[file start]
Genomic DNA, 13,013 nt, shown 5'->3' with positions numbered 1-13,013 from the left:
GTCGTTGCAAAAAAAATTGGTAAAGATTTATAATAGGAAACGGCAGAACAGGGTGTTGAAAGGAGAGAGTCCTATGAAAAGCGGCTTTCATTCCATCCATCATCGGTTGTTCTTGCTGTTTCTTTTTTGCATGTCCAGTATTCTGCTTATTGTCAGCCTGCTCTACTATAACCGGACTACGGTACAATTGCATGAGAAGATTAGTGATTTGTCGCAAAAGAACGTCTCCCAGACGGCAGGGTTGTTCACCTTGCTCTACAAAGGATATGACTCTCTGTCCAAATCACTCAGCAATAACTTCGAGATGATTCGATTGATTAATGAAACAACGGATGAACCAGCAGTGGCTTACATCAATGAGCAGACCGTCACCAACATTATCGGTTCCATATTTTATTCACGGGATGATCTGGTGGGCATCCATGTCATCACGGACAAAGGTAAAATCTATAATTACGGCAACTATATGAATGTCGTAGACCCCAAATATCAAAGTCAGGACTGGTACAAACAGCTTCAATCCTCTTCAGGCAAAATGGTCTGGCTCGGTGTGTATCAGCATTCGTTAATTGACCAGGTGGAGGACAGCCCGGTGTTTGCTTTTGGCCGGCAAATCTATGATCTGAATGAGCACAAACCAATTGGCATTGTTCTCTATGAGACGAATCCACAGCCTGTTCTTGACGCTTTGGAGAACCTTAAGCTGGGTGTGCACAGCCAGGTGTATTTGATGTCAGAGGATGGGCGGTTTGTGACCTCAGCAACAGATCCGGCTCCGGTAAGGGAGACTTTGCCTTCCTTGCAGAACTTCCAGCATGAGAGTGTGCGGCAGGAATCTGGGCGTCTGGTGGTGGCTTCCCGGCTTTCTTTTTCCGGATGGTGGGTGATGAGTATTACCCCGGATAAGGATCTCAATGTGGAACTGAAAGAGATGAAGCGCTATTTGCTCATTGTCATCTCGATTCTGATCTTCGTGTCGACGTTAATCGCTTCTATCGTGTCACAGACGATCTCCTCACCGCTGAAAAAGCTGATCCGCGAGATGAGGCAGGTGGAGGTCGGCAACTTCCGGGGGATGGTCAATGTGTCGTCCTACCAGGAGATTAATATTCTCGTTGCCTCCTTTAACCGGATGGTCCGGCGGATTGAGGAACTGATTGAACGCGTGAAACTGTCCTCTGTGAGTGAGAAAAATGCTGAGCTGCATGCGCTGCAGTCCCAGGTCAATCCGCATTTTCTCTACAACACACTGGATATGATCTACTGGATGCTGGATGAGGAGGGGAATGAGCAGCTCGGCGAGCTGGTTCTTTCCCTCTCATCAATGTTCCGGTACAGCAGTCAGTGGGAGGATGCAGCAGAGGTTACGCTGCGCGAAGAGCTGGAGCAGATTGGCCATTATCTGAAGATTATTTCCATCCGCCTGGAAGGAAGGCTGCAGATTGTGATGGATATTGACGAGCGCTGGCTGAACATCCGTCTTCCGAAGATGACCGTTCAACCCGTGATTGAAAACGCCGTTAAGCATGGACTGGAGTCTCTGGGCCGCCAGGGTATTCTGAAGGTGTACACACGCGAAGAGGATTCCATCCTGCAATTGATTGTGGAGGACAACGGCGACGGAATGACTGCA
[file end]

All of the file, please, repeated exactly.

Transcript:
Genomic DNA, 13,013 nt, shown 5'->3' with positions numbered 1-13,013 from the left:
GTCGTTGCAAAAAAAATTGGTAAAGATTTATAATAGGAAACGGCAGAACAGGGTGTTGAAAGGAGAGAGTCCTATGAAAAGCGGCTTTCATTCCATCCATCATCGGTTGTTCTTGCTGTTTCTTTTTTGCATGTCCAGTATTCTGCTTATTGTCAGCCTGCTCTACTATAACCGGACTACGGTACAATTGCATGAGAAGATTAGTGATTTGTCGCAAAAGAACGTCTCCCAGACGGCAGGGTTGTTCACCTTGCTCTACAAAGGATATGACTCTCTGTCCAAATCACTCAGCAATAACTTCGAGATGATTCGATTGATTAATGAAACAACGGATGAACCAGCAGTGGCTTACATCAATGAGCAGACCGTCACCAACATTATCGGTTCCATATTTTATTCACGGGATGATCTGGTGGGCATCCATGTCATCACGGACAAAGGTAAAATCTATAATTACGGCAACTATATGAATGTCGTAGACCCCAAATATCAAAGTCAGGACTGGTACAAACAGCTTCAATCCTCTTCAGGCAAAATGGTCTGGCTCGGTGTGTATCAGCATTCGTTAATTGACCAGGTGGAGGACAGCCCGGTGTTTGCTTTTGGCCGGCAAATCTATGATCTGAATGAGCACAAACCAATTGGCATTGTTCTCTATGAGACGAATCCACAGCCTGTTCTTGACGCTTTGGAGAACCTTAAGCTGGGTGTGCACAGCCAGGTGTATTTGATGTCAGAGGATGGGCGGTTTGTGACCTCAGCAACAGATCCGGCTCCGGTAAGGGAGACTTTGCCTTCCTTGCAGAACTTCCAGCATGAGAGTGTGCGGCAGGAATCTGGGCGTCTGGTGGTGGCTTCCCGGCTTTCTTTTTCCGGATGGTGGGTGATGAGTATTACCCCGGATAAGGATCTCAATGTGGAACTGAAAGAGATGAAGCGCTATTTGCTCATTGTCATCTCGATTCTGATCTTCGTGTCGACGTTAATCGCTTCTATCGTGTCACAGACGATCTCCTCACCGCTGAAAAAGCTGATCCGCGAGATGAGGCAGGTGGAGGTCGGCAACTTCCGGGGGATGGTCAATGTGTCGTCCTACCAGGAGATTAATATTCTCGTTGCCTCCTTTAACCGGATGGTCCGGCGGATTGAGGAACTGATTGAACGCGTGAAACTGTCCTCTGTGAGTGAGAAAAATGCTGAGCTGCATGCGCTGCAGTCCCAGGTCAATCCGCATTTTCTCTACAACACACTGGATATGATCTACTGGATGCTGGATGAGGAGGGGAATGAGCAGCTCGGCGAGCTGGTTCTTTCCCTCTCATCAATGTTCCGGTACAGCAGTCAGTGGGAGGATGCAGCAGAGGTTACGCTGCGCGAAGAGCTGGAGCAGATTGGCCATTATCTGAAGATTATTTCCATCCGCCTGGAAGGAAGGCTGCAGATTGTGATGGATATTGACGAGCGCTGGCTGAACATCCGTCTTCCGAAGATGACCGTTCAACCCGTGATTGAAAACGCCGTTAAGCATGGACTGGAGTCTCTGGGCCGCCAGGGTATTCTGAAGGTGTACACACGCGAAGAGGATTCCATCCTGCAATTGATTGTGGAGGACAACGGCGACGGAATGACTGCA